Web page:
All this is driven home by a speech that Sen. Chris Murphy (D-Conn.) gave on the Senate floor on Friday, in which he called out his Republican colleagues. Watch this full excerpt:
Now ask yourself this: How many other Democrats have you heard making this case in such stark terms?
Yes, you regularly hear Democrats claiming that it’s time that Republicans accept that Trump lost. Or you hear them slamming Trump’s lawsuits as frivolous. Or you hear them suggesting that Republicans are spineless for not standing up to Trump, as if they harbor deeply held principles they’d adhere to if only Trump’s rage-tweets weren’t so frightening.
But you don’t often hear them saying what Murphy suggested here: that the Republican Party has morphed into a malignant and profoundly dangerous threat to the country and the long-term prospects for our democratic stability.
I followed up with Murphy to ask what prompted this speech.
“I have a very clear sense of the danger this all poses to the republic,” Murphy told me. “If this becomes at all normalized more broadly than it already is, they will steal an election two years from now or four years from now.”
“And then I’m not sure how we keep our democracy together,” Murphy continued.
I asked Murphy whether more Democrats need to step up and amplify a similar case. He pointed out that this is a complicated moment, with Democrats under pressure to do a lot of things at once. Among these are managing the transfer of power, scaling up a more robust response to coronavirus and negotiating with Republicans on an economic rescue package.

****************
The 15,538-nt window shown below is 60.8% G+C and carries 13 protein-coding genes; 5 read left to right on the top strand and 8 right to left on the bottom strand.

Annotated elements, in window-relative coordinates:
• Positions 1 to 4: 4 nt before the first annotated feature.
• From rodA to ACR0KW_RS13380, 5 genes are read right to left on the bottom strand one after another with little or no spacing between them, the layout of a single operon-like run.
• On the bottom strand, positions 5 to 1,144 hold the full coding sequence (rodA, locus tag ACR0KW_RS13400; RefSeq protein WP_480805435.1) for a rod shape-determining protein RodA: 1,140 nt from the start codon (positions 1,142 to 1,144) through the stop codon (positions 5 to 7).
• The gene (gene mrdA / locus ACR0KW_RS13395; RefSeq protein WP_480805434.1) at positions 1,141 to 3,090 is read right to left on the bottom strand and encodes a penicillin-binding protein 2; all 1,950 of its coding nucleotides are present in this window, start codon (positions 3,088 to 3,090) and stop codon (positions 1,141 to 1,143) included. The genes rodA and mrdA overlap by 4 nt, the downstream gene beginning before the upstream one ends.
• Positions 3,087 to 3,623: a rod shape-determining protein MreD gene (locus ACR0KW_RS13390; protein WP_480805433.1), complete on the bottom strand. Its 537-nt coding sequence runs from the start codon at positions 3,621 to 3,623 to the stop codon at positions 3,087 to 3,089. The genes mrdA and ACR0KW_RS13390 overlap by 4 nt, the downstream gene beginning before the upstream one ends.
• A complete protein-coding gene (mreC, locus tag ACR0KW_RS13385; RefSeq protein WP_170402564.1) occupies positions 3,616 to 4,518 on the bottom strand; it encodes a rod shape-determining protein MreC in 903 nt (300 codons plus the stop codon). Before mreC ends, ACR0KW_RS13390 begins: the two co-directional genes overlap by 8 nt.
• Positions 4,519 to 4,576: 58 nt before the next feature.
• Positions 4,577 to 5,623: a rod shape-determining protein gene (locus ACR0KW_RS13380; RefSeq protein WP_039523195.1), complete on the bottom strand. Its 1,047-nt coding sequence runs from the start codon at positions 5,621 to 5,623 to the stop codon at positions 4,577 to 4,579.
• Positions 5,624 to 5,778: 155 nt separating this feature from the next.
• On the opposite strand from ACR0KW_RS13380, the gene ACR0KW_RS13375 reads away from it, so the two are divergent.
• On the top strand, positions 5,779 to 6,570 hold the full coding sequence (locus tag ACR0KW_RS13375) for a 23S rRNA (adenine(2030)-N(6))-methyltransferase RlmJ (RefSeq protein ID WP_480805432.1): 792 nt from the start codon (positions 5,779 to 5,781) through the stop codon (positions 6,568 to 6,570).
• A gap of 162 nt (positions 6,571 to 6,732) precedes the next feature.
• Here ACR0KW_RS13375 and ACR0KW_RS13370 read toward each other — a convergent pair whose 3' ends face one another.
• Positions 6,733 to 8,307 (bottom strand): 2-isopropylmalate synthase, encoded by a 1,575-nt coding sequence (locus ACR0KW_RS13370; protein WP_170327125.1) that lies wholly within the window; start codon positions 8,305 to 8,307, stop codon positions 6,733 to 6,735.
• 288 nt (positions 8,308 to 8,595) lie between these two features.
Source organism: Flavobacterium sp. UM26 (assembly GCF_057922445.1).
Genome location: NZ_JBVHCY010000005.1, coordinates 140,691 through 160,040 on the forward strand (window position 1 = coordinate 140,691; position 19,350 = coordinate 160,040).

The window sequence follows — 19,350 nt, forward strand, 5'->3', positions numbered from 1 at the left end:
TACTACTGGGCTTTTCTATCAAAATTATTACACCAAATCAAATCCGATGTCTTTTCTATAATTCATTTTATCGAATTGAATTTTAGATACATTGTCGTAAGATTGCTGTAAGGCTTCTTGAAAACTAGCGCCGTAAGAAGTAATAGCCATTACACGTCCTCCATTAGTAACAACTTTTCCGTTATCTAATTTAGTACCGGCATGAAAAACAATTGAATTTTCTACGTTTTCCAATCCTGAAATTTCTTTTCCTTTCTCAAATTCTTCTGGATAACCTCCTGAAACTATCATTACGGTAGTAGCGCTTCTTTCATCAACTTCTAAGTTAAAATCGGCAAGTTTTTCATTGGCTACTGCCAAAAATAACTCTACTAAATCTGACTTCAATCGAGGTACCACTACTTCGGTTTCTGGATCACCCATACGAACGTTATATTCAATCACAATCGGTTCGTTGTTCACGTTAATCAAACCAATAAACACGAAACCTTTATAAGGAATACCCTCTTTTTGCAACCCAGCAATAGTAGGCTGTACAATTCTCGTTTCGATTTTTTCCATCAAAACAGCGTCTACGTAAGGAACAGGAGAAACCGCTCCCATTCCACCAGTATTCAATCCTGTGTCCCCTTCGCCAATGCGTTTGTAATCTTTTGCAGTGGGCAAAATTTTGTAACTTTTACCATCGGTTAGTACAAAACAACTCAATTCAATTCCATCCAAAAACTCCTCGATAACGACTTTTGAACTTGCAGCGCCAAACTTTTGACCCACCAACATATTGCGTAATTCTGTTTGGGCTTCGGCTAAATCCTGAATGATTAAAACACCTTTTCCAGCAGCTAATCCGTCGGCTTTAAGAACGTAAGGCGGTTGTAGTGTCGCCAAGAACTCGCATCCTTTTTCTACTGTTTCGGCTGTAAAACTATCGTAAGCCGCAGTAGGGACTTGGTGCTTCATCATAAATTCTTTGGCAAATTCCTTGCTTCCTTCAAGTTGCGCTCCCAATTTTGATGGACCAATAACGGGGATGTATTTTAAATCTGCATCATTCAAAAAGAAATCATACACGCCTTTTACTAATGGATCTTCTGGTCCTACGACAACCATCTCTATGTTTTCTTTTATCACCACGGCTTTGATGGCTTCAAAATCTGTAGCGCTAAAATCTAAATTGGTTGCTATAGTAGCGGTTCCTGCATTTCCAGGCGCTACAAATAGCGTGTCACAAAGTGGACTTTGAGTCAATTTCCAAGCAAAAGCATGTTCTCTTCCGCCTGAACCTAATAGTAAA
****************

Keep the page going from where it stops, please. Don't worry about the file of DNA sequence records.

There also seems to be a tension at play among Democrats. President-elect Joe Biden’s team — which has adopted the posture that much of what Republicans are doing is just a stunt — wants to reassure the country that the transition is proceeding smoothly, and might not want too much focus on this disruption. But that risks misleading the public about the tenuousness of the moment.
Murphy suggested that a “division of labor” among Democrats is appropriate, in which some raise alarms and others focus more on all those other matters. But he allowed that more Democrats need to speak up right now.
“I think we do need more people looking at this as a hair-on-fire moment,” Murphy told me, while adding that “not everybody in the party can do that, because there are a lot of things going on.”
All this raises broader questions: If large swaths of the Republican Party are morphing into a much more cancerous anti-democratic force, one that in some basic sense just isn’t functioning as an actor in a democracy, how should Democrats adapt, and communicate to the public about this? How can they compete in the information wars, given the massive media machine the GOP has at its disposal?
On another front, a much more robust agenda to broaden prosperity and combat inequality and flat wages might defuse some populist anger out there. But given that the prospects for a modest economic rescue package are dim — and given the likelihood of GOP Senate control — that seems like an uphill climb.
Murphy suggested that the starting point might be to “diagnose the problem,” which would require a real reorientation in posture.
“For much of the last four years, we thought the problem was that Republicans knew what the right thing was, but they just didn’t do it because Trump was so scary,” Murphy told me. “I think this moment is showing us that there are a whole lot of Republicans who believe this nonsense.”
“This isn’t just a party that’s trying to stay on the good side of an enemy of democracy,” Murphy continued. “This is a party that has a whole bunch of enemies of democracy inside its top ranks. That’s bone-chilling.”
If we start to answer the question of “how did we get to the point where the Republican Party has such antipathy to democracy inside it,” then we might “be led to some policies to pursue,” Murphy said. As if the next few years weren’t already looking dark and challenging enough.